It’s funny how, with children, life is so simple. All she needed was for me to apologize and she was fine and moved on! It seems somewhere along the line of growing up we don’t forgive so easily. We tend to hold on to grudges. When I was “mean mommy,” she didn’t cry or seem to get her feelings hurt; she just stood back and let me be mad. In fact, if I hadn’t apologized, she probably would have been just fine, but we wouldn’t have had that moment and that bond I felt was strengthened in that moment.
We all get frustrated, and we all get mad at our kids, at our husbands, and at others. We are human! But before we react, maybe we can all adopt the “take a rest method’ and take a minute to take a deep breath before we yell, or say or do something we will regret. Our children are watching. We can teach and teach, but what we do is what really sets precedent for the type of person they will grow up to become.
I realized, because it’s inevitable, that when I do lose my cool, the best thing I can do is to apologize and try again. I guess since my parents put up with me, and my husband puts up with me, I expect my daughter to do the same, but no one should have to. I think I tend to take for granted the fact that they are my family and will love me no matter what, but that doesn’t mean they don’t deserve an apology. If anything it means they deserve it more! Even my 2-year-old…especially my 2-year-old. I feel that as the nurturer and the teacher at home, I have to be “on” all the time with my daughter and in some ways we do. We certainly can’t just sit back and not tend to their everyday needs. No matter how sick we are, we must go on but that doesn’t mean we can’t have bad days. Stop putting pressure on yourselves, moms! Our kids must know we are not perfect! They need to learn we all have bad days and that includes us moms! They also need to know that when we fail, we can apologize, because we love them that much.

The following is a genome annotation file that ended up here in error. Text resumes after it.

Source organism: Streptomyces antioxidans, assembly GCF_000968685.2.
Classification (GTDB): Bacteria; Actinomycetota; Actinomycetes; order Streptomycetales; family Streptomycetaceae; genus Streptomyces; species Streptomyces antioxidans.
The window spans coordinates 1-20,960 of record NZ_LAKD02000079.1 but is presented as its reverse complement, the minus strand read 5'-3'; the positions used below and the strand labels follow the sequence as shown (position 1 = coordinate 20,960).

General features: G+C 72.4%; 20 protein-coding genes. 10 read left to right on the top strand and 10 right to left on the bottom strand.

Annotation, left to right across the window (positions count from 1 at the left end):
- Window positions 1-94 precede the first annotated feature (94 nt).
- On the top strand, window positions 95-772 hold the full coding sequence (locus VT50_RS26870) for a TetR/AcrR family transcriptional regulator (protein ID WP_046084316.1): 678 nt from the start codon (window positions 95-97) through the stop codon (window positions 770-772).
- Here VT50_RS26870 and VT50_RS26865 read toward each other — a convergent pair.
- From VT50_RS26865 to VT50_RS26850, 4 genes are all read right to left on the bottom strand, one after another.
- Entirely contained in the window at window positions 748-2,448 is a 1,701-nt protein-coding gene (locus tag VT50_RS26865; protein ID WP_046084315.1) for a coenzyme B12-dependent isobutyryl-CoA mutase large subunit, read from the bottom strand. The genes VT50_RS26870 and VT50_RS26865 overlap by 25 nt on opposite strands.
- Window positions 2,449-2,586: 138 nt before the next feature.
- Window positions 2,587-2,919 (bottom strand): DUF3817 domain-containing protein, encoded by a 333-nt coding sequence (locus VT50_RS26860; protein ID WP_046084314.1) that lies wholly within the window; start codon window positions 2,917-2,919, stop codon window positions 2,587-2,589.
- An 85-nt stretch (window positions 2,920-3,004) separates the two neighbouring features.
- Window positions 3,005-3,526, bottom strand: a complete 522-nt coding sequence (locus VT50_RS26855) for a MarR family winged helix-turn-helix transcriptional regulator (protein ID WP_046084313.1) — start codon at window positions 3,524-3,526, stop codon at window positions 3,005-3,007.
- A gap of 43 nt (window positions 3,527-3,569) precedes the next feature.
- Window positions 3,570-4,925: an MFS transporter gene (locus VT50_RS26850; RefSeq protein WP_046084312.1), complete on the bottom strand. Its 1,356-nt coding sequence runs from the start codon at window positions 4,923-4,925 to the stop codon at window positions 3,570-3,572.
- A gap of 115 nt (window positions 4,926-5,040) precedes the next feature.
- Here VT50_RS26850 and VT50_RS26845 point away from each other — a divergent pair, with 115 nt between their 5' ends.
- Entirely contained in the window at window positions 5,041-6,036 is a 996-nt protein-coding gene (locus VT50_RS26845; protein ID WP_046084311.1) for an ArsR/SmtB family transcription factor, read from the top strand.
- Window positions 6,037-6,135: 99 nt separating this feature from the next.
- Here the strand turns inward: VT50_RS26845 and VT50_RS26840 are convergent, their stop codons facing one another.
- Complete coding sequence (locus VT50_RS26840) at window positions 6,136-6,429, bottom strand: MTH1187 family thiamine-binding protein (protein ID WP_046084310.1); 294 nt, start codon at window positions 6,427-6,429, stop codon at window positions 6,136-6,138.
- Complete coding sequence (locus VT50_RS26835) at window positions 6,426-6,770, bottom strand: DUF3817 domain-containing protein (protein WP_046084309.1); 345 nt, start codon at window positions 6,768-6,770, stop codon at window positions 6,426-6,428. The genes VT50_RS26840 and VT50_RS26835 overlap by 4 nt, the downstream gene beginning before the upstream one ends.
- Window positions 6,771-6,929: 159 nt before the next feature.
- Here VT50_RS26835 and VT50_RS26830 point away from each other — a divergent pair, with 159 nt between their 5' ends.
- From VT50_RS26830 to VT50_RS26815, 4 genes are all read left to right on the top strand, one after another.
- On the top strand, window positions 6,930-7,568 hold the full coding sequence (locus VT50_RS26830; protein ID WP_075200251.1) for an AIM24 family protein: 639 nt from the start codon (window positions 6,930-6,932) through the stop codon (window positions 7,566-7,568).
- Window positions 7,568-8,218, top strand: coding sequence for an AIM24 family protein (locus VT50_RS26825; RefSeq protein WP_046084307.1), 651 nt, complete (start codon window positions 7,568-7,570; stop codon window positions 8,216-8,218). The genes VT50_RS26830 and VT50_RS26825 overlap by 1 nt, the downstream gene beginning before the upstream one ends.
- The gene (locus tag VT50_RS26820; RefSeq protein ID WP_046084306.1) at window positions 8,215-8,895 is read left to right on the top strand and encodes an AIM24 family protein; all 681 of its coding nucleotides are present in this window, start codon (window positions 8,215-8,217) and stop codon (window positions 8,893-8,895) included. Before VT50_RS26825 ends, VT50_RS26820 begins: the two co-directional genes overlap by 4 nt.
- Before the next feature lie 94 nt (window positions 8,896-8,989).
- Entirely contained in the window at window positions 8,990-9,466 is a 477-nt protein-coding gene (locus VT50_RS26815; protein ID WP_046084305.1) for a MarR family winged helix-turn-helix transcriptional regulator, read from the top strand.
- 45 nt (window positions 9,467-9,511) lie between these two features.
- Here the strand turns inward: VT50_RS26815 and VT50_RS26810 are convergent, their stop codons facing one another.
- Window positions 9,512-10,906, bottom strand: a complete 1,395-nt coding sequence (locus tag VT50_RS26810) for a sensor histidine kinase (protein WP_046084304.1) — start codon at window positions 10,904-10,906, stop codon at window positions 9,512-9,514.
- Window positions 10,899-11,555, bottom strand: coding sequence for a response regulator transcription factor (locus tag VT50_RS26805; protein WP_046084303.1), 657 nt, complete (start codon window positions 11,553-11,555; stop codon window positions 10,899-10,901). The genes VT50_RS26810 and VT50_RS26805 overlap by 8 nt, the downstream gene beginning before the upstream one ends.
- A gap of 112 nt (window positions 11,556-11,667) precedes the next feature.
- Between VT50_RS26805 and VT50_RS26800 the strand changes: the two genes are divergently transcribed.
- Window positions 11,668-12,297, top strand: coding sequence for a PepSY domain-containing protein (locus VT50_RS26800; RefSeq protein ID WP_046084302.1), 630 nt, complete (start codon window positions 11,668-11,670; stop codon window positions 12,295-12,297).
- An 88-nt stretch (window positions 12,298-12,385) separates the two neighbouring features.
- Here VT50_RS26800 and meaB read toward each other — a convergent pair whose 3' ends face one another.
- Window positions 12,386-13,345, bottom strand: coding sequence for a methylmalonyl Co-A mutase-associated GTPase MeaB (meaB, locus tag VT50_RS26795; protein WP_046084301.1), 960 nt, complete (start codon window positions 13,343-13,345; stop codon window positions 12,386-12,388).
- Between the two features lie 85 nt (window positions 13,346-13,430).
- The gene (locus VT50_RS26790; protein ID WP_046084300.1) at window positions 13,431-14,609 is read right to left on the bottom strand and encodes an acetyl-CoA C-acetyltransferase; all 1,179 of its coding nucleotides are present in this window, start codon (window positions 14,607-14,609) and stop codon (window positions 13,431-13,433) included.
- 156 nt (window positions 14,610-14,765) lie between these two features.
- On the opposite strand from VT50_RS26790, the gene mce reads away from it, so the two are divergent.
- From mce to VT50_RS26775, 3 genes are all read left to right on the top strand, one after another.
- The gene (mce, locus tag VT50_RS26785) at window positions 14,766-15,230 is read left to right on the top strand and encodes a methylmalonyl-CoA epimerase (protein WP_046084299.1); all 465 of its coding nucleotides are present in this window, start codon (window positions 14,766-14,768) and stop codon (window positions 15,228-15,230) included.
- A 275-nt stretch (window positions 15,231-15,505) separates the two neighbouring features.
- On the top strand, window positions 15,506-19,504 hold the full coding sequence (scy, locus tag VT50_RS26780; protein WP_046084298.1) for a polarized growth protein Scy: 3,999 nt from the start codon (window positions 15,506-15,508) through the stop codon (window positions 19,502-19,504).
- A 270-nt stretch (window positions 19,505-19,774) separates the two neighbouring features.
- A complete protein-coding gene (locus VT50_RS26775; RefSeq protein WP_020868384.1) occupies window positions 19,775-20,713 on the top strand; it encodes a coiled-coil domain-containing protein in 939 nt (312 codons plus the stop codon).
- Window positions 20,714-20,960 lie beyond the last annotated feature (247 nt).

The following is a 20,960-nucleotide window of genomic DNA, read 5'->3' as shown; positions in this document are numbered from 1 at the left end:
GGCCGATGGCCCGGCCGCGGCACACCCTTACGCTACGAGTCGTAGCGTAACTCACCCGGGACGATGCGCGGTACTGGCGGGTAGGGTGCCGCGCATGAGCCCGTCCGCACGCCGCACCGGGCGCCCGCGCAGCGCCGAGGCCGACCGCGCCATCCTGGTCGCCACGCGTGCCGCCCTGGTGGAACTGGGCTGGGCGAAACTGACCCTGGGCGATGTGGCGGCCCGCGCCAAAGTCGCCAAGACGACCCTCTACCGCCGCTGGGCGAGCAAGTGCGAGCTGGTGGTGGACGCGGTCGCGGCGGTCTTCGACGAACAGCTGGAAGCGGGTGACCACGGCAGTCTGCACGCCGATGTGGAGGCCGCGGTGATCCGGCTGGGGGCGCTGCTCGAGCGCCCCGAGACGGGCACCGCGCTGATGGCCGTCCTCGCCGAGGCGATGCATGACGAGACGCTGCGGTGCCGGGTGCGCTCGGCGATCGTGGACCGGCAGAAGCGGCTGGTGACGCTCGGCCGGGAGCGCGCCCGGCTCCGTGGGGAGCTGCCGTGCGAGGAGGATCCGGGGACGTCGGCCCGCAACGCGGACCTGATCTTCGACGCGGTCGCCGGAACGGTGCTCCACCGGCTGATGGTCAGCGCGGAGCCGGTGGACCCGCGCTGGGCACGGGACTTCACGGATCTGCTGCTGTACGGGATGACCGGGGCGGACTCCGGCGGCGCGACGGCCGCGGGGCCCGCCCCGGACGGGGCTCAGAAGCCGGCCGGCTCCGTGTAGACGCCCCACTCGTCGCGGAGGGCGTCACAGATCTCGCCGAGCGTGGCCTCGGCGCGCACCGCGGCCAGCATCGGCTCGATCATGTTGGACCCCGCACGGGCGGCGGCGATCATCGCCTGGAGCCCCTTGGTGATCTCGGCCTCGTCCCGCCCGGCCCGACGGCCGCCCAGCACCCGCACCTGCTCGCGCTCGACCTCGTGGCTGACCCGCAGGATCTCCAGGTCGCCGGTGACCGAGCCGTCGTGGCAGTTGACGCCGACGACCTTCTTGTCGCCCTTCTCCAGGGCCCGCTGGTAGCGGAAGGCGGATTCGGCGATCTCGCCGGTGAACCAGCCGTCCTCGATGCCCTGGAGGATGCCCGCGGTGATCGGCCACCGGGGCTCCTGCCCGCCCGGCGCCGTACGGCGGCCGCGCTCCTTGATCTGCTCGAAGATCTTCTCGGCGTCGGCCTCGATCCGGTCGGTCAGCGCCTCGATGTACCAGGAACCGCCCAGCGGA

I am so grateful for that teaching opportunity my daughter and I had. I think it was more for me than for her. It certainly humbled me and reminded me of the simplicity of life. Kids tend to do that to you. I also couldn’t help but think how this small exchange between us was a good starting point in teaching my daughter such a basic principle of the gospel, and that is forgiveness. It’s why we are all still here–because Christ forgives us every day for our mistakes. She is such a good little example of this and doesn’t even know it yet! Every day I pray to be a better mother, to be better than I was yesterday, and in that moment we had our little heart to heart, I felt the spirit. I can’t believe how much she is changing me, all for the better. I am still me, but slowly, after 30 years, becoming a better version. There is so much to teach our children, but if we stop for a minute, take a deep breath, or “take a rest” we can learn so much from them.
Krystal is a latter-day mom and Holy Homemaker to 3 beautiful kiddos who is striving to find joy in the everyday trenches of motherhood and life! Her passion is sharing her experience of decluttering with a purpose to help others create a Holy Home where the messes subside and the Spirit resides. She is a lover of books, nature, music, food, the gospel, and all things Texas! Follow her at her website, Latter-day Mom!